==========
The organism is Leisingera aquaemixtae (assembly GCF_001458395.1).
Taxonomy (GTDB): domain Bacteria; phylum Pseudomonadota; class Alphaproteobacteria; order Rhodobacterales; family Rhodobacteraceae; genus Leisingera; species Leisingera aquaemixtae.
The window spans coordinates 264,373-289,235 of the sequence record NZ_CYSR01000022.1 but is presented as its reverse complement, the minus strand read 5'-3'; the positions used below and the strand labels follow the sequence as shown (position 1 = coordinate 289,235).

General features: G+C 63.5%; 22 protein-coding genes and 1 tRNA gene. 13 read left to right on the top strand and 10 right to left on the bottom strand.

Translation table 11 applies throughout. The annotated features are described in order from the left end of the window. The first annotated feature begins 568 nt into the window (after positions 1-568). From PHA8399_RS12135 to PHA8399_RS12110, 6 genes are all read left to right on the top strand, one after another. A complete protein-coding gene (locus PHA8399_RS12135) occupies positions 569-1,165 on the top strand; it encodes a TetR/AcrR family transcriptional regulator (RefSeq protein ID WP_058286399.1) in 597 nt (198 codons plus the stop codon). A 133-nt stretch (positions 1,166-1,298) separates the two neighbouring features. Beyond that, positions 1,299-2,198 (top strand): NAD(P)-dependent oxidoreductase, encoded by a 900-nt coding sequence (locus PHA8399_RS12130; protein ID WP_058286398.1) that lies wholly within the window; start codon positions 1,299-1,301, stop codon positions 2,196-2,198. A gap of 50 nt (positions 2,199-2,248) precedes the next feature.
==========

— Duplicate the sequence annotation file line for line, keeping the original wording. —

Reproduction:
The organism is Leisingera aquaemixtae (assembly GCF_001458395.1).
Taxonomy (GTDB): domain Bacteria; phylum Pseudomonadota; class Alphaproteobacteria; order Rhodobacterales; family Rhodobacteraceae; genus Leisingera; species Leisingera aquaemixtae.
The window spans coordinates 264,373-289,235 of the sequence record NZ_CYSR01000022.1 but is presented as its reverse complement, the minus strand read 5'-3'; the positions used below and the strand labels follow the sequence as shown (position 1 = coordinate 289,235).

General features: G+C 63.5%; 22 protein-coding genes and 1 tRNA gene. 13 read left to right on the top strand and 10 right to left on the bottom strand.

Translation table 11 applies throughout. The annotated features are described in order from the left end of the window. The first annotated feature begins 568 nt into the window (after positions 1-568). From PHA8399_RS12135 to PHA8399_RS12110, 6 genes are all read left to right on the top strand, one after another. A complete protein-coding gene (locus PHA8399_RS12135) occupies positions 569-1,165 on the top strand; it encodes a TetR/AcrR family transcriptional regulator (RefSeq protein ID WP_058286399.1) in 597 nt (198 codons plus the stop codon). A 133-nt stretch (positions 1,166-1,298) separates the two neighbouring features. Beyond that, positions 1,299-2,198 (top strand): NAD(P)-dependent oxidoreductase, encoded by a 900-nt coding sequence (locus PHA8399_RS12130; protein ID WP_058286398.1) that lies wholly within the window; start codon positions 1,299-1,301, stop codon positions 2,196-2,198. A gap of 50 nt (positions 2,199-2,248) precedes the next feature.